Jan. 4, 2011 CFPB signed letter of intent to occupy 1700 G Street NW  
Feb. 18, 2011 Treasury press release and Special Advisor announcement of CFPB's permanent headquarters at 1700 G Street NW issued  
July 21, 2011 CFPB and OCC reached interim agreement for use of 1700 G Street NW  
Oct. 1, 2011 CFPB moved into 1700 G Street NW  
Jan. 4, 2012 CFPB Director appointed  
  Feb. 2, 2012 $55 million figure approved in CFPB's FY 2013 Budget Justification
Feb. 8, 2012 GSA delegated OCC authority to charge rent  
Feb. 8, 2012 Solicitation issued for A/E contract  
Feb. 17, 2012 CFPB entered into occupancy agreement with OCC  
Sept. 7, 2012 A/E contract awarded  
  Apr. 2013 $95 million published in The CFPB Strategic Plan, Budget, and Performance Plan and Report
  May 17, 2013 CFPB financial plan revised from $95 million to $111.4 million
  June 18, 2013 CFPB CFO testified on renovation budget
  July 12, 2013 GSA issued $145.1 million renovation estimate
July 16, 2013 CFPB Director confirmed  
  July 23, 2013 IRB business case for renovation submitted
  Sept. 3, 2013 CFPB financial plan revised from $111.4 million to $145.1 million
Sept. 24, 2013 CFPB and GSA finalized RWA  
Oct. 18, 2013 CFPB and GSA MOU fully executed  
  Dec. 13, 2013 GSA issued revised $139.1 million renovation estimate
  Dec. 30, 2013 $150.8 million published in Report of the CFPB Pursuant to Section 1017(e)(4) of the Dodd-Frank Act


Attachment 3

  GSA's Annual Construction, Acquisition, and Renovation Budget

The request letter states that the CFPB's $95 million budget figure for the renovation was greater than the annual construction and acquisition budget for all federal buildings. We reviewed GSA's budgeted amount for construction and acquisition as well as for repairs and alterations, which include renovations, over the most recent 10-year period. We noted that the construction and acquisition budgeted amount was $56 million for FY 2013. However, this figure did not include $494.8 million for repairs and alterations and was an anomaly for the 10-year period. Table 2 below outlines the budgeted amounts for construction and acquisition and for repairs and alterations.

Table 2: GSA's Budgeted Amounts

Fiscal year

Construction and acquisition

Repairs and alterations


Rounded total





$1.7 billion





1.6 billion





1.4 billion





1.3 billion





1.2 billion





1.4 billion





1.7 billion





 550.8 million





2.1 billion





2.0 billion

Source: GSA budget justifications, FY 2006 through FY 2015.

  • 1. The $150.8 million figure is included in a table that breaks out spending by expense category in the CFPB's Report of the Consumer Financial Protection Bureau Pursuant to Section 1017(e)(4) of the Dodd-Frank Act, December 30, 2013. The report states that the amounts in the table reflect obligations incurred during the fiscal year and include some upward adjustments to prior-year obligations. CFPB policy states that an obligation refers to a binding agreement that will result in financial outlays, either immediately or in the future. Return to text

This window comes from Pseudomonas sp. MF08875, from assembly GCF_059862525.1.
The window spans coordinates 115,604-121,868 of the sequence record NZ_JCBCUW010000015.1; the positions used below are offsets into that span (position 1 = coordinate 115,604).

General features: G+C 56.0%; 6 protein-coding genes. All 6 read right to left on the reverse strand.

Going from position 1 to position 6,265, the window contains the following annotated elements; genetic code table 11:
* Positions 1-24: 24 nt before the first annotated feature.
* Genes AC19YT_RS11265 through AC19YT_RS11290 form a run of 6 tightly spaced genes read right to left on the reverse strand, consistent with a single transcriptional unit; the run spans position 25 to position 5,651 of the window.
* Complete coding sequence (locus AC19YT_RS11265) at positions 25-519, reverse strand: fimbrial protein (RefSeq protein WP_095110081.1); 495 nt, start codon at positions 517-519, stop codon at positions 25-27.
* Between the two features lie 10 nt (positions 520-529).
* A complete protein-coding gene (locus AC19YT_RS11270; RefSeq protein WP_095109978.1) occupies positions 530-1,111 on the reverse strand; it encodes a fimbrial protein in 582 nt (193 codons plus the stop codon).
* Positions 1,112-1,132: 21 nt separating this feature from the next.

• 2. A detailed timeline of major events discussed in this letter is presented in attachment 2.  Return to text
  • 3. The first Director of the CFPB was appointed by the President on January 4, 2012, and confirmed by the Senate on July 16, 2013.  Return to text
  • 4. Until a CFPB Director was in place, section 1066(a) of title X of the Dodd-Frank Act granted the Secretary of the Treasury the authority to carry out CFPB functions found in sections 1061 and 1063 under subtitle F of title X.  Return to text
  • 5.We were informed by the former executive in charge of the Securities and Exchange Commission's (SEC) Office of Administrative Services that an individual from the CFPB, whom she believes was on loan from Treasury, inquired about surplus SEC space for the CFPB. Although this former Office of Administrative Services executive could not recall the timing, she categorized these discussions as preliminary and noted that the CFPB was in the early stages of its establishment and did not have a good understanding of its requirements. This official stated further that when she was approached a second time, some of the surplus SEC space had already been leased and the remainder was to be turned over to the U.S. General Services Administration.  Return to text
  • 6. As noted in the Treasury OIG report, OCC's Leasing Activities Conformed With Applicable Requirements; Issues With the Former OTS Headquarters Building Need to Be Resolved, the OCC Chief Counsel's Office reviewed documentation related to ownership of the former OTS headquarters building, as well as applicable laws and regulations related to the transfer and ownership of the building, and concluded that the OCC owns the building. As of June 16, 2014, the U.S. Government Accountability Office is reviewing whether the OCC has the legal authority to retain the rent.   Return to text